Friday, 9 January 2009

Banging on the wrong door?

I was at the copy shop today getting something scanned and I read the facebook conversation Ali, the guy working there had open - he and a friend were typing back and forth "you are black gay, no you are black gay, no you are black gay, no you..." - writing it here it looks like flirting.
I can't be bothered to go over the fact that black men as a group seem to be the least accepting people in the world when it comes to homosexuality. What I wonder about is whether there will ever be a day they discover someone who's music they adore (particularly hip hop) is in fact, gay, and instead of trying to kill that person (or themselves), they just get over it because the music's so good.
I've always been interested in the argument that "issue based" art in the past has often been seen as compromised - that the issue intereferes with or limits the purity of expression. I doubt many people would take that view any more. Art has become accessible to the masses and that democratisation to an extent points the judging finger away from lofty heirarchical whimsy and firmly towards quality and talent. You can be as angry as you like even if it's your debut single - if you're Kelis.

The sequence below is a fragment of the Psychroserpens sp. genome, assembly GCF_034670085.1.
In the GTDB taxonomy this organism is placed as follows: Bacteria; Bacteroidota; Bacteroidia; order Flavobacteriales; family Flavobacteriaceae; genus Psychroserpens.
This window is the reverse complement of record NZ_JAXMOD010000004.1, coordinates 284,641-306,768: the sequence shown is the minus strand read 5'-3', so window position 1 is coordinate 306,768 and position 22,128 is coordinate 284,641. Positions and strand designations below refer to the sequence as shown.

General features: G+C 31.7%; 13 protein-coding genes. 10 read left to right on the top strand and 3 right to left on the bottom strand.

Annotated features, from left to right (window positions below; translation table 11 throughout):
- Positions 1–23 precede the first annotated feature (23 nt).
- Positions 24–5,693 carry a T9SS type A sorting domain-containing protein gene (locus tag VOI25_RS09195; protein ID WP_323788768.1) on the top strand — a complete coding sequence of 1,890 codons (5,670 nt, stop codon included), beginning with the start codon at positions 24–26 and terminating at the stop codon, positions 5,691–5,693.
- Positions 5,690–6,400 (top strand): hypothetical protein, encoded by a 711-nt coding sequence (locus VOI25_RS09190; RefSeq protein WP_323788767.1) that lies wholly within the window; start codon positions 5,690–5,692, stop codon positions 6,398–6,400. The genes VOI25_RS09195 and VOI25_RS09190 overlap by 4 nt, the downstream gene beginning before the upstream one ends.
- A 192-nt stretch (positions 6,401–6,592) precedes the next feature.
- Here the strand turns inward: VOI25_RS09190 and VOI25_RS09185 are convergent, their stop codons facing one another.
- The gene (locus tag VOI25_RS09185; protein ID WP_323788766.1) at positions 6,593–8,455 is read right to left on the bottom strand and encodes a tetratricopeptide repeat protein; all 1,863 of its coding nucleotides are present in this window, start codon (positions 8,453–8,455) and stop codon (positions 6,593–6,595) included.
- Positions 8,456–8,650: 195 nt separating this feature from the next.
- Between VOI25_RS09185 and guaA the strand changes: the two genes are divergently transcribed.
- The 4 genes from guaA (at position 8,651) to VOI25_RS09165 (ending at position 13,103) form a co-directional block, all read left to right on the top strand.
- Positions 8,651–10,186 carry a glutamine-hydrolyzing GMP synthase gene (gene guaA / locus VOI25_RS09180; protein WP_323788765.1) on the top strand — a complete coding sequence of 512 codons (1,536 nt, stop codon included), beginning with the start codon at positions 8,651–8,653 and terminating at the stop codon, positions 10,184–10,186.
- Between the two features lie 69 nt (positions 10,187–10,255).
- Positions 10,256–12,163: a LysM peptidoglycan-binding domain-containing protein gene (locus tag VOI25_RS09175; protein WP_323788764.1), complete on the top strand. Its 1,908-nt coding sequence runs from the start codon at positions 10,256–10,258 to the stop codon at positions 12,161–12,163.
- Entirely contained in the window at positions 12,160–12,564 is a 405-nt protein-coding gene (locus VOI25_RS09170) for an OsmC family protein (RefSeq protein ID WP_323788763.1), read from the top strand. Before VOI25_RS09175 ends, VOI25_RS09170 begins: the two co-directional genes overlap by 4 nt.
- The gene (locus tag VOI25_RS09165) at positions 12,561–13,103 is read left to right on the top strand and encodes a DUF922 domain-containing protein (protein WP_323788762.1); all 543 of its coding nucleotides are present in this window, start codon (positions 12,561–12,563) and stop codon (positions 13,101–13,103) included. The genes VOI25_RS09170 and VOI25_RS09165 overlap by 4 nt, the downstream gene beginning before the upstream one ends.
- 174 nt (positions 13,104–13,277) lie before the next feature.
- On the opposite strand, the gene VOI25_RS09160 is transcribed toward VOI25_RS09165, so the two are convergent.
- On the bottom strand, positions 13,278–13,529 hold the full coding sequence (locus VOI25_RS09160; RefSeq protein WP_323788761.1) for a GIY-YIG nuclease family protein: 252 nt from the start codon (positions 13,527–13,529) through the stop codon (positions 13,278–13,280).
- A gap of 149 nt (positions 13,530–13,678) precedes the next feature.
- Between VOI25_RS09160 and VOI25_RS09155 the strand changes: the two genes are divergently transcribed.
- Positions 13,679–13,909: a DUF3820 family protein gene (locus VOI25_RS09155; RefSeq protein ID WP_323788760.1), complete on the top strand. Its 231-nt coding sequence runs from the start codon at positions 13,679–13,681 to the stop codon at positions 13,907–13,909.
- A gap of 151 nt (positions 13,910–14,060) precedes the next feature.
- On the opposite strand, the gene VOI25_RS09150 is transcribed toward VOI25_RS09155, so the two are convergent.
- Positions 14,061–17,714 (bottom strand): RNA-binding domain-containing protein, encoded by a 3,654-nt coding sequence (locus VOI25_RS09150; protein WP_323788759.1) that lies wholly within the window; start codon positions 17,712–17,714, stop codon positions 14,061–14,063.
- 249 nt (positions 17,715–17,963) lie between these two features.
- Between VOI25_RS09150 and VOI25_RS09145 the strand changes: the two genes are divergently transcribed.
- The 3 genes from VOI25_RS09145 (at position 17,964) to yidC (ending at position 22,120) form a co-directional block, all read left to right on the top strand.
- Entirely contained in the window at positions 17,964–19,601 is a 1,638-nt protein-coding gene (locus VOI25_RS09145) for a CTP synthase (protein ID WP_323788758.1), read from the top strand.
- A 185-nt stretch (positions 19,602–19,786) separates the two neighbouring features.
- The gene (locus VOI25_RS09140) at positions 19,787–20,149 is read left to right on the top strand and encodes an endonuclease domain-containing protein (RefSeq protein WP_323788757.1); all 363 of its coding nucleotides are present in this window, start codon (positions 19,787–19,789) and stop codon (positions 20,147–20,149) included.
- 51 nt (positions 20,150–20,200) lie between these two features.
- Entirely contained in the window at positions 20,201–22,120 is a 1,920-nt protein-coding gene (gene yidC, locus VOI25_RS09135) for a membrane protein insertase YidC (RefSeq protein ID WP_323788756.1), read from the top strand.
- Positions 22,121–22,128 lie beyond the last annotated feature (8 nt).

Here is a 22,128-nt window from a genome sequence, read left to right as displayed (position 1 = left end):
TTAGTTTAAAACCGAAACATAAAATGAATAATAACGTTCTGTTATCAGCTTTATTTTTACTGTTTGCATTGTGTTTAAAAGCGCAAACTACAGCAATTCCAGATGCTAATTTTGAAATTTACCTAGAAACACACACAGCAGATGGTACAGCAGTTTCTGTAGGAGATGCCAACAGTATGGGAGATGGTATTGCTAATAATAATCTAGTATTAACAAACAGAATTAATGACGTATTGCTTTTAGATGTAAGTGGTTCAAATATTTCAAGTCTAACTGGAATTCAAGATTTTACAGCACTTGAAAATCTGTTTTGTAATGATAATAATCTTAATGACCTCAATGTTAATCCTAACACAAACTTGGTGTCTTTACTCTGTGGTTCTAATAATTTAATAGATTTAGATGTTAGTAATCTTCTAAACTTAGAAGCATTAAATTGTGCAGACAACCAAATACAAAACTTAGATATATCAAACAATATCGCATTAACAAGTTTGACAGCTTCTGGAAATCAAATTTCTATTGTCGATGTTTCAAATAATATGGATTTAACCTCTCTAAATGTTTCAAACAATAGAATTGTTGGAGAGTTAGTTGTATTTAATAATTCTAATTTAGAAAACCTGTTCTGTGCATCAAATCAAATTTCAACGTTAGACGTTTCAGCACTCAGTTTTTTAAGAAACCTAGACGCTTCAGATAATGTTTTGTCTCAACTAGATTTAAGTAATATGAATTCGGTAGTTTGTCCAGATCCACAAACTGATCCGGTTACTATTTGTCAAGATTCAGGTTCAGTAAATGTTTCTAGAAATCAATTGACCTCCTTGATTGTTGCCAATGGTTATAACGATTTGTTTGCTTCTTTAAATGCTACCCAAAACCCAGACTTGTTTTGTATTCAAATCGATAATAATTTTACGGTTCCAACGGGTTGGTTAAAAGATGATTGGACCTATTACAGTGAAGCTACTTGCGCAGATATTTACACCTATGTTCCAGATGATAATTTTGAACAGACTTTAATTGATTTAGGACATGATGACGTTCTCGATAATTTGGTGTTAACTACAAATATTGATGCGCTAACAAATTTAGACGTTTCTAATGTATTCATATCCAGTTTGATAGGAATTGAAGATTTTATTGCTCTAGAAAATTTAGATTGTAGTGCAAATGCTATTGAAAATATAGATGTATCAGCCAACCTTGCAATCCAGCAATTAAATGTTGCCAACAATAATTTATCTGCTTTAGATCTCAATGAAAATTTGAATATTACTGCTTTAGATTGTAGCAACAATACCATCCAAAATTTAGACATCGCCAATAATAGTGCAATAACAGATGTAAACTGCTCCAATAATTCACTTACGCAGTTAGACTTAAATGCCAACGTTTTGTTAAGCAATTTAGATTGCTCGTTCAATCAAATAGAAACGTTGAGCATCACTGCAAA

What happens however, if you're not very talented and you're only making "art" to express your own personal issues? I was trying to find an openly gay hip hop act - suprisingly easy - who was actually really good - not so easy. I came across the Homo Revolution Tour 2007 headlined by Deadlee (he does look like an LA gangster but then vests, big muscles and tatts - the line between the homoerotic and extreme machismo has always been blurry). Guilty pleasure time:

I listened to every song on the Homo Revolution site and was disappointed. As is often the case art categorised and grouped by issue rather than artistic quality can suffer and become 'ghettoised' - weaker artists are lumped in together with talented people and the message and music become lost and sidelined. At the end of the day no one will care who you're shagging and how people judge and harass you because of it if you sound so bad they have to turn the song off immediately.
That's why Yo Majesty are great. Three black, Christian lesbians making their own blend of hip hop/ baltimore club/ electro/ booty breaks with some rather unique lyrical content. Who they are is informing their music but it's not gimmicky or weak. Break Bread (clk to D/L) and Club Action were two of my favourite club tunes last year and you can catch them live in London this March. Be warned however - Shunda K tends to perform topless (well if LL & Fiddy can do it) and you'd best behave yourselves...


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